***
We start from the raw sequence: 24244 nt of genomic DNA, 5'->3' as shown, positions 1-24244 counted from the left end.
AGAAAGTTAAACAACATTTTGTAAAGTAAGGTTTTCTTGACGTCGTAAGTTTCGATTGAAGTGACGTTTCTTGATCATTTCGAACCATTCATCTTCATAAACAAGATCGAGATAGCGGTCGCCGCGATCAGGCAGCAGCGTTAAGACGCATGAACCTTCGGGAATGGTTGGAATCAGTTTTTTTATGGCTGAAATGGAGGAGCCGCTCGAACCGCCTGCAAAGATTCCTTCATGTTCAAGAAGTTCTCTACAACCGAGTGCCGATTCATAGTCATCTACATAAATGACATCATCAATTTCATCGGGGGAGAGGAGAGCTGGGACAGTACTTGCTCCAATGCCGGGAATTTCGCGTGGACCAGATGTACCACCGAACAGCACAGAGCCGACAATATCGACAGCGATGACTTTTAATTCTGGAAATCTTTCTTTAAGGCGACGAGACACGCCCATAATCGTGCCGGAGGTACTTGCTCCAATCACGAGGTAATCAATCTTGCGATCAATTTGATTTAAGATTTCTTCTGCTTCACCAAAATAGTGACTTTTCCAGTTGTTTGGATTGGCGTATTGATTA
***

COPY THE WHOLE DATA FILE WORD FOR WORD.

We start from the raw sequence: 24244 nt of genomic DNA, 5'->3' as shown, positions 1-24244 counted from the left end.
AGAAAGTTAAACAACATTTTGTAAAGTAAGGTTTTCTTGACGTCGTAAGTTTCGATTGAAGTGACGTTTCTTGATCATTTCGAACCATTCATCTTCATAAACAAGATCGAGATAGCGGTCGCCGCGATCAGGCAGCAGCGTTAAGACGCATGAACCTTCGGGAATGGTTGGAATCAGTTTTTTTATGGCTGAAATGGAGGAGCCGCTCGAACCGCCTGCAAAGATTCCTTCATGTTCAAGAAGTTCTCTACAACCGAGTGCCGATTCATAGTCATCTACATAAATGACATCATCAATTTCATCGGGGGAGAGGAGAGCTGGGACAGTACTTGCTCCAATGCCGGGAATTTCGCGTGGACCAGATGTACCACCGAACAGCACAGAGCCGACAATATCGACAGCGATGACTTTTAATTCTGGAAATCTTTCTTTAAGGCGACGAGACACGCCCATAATCGTGCCGGAGGTACTTGCTCCAATCACGAGGTAATCAATCTTGCGATCAATTTGATTTAAGATTTCTTCTGCTTCACCAAAATAGTGACTTTTCCAGTTGTTTGGATTGGCGTATTGATTA